The magazine has once again been accused of cultural appropriation, with followers saying they should have just hired a black model to do the job, instead of adding black features on a white model. One follower, according to Page Six, wrote:

“Why didn’t you get someone with an actual afro and freckles to model for you instead? If y’all wanted a model that didn’t look white y’all could’ve booked a girl of colour.”

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When other followers raised a counter argument that black models often straighten and dye their hair for shoots, so this shouldn’t be a problem either, one follower commented:

“The discussion is more about the double standard that there is towards Afro hair and black culture. There are negative connotations surrounding actual black people who have this hair (or other things that are a part of black culture) however, conveniently when a white person does it, it is suddenly ‘fashionable’ or en vogue. The thing about straight hair or blonde hair is that it’s already part of the western beauty standards ideal, so there’s no double standard.”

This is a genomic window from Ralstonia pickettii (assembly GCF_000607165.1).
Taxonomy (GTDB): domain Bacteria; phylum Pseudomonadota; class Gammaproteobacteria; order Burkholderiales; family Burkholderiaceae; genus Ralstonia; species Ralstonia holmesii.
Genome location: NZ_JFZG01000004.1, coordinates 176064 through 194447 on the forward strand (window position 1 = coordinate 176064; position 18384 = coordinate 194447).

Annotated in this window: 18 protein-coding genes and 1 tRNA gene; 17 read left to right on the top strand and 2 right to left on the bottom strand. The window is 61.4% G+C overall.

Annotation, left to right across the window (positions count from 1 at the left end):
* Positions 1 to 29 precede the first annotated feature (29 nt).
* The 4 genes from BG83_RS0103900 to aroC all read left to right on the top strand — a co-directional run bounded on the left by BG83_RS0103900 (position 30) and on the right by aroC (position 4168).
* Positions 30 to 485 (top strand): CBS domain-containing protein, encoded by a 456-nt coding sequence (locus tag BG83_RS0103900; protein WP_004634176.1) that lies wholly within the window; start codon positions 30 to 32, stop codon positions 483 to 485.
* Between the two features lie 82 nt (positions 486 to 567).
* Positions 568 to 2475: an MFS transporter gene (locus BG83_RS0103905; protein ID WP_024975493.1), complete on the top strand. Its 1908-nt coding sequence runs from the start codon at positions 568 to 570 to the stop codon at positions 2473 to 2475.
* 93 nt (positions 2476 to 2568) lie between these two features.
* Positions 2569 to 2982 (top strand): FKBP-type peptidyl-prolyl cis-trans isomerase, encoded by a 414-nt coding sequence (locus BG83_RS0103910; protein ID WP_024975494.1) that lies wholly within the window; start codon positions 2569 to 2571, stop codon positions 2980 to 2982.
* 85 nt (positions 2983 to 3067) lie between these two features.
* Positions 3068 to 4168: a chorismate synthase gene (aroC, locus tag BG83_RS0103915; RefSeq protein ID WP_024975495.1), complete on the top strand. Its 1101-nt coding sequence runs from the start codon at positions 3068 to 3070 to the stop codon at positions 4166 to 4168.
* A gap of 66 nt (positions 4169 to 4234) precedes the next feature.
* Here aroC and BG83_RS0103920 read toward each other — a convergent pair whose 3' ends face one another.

In a statement to Page Six, Vogue defended themselves, saying they did not mean any harm:

“The image is meant to be an update of the romantic Edwardian/Gibson Girl hair which suits the period feel of the Brock Collection, and also the big hair of the ’60s and the early ’70s, that puffed-out, teased-out look of those eras. We apologize if it came across differently than intended, and we certainly did not mean to offend anyone by it.”

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Kendall also posted the pics on her own Instagram account, and some of her followers wrote:

“Let me guess, white peoples started the Afro and Locs now lmao ?? pathetic. Stop perpetuating black culture and develop your own thanks.”

“I think many people with naturally curly, afros etc. will feel offended by this.”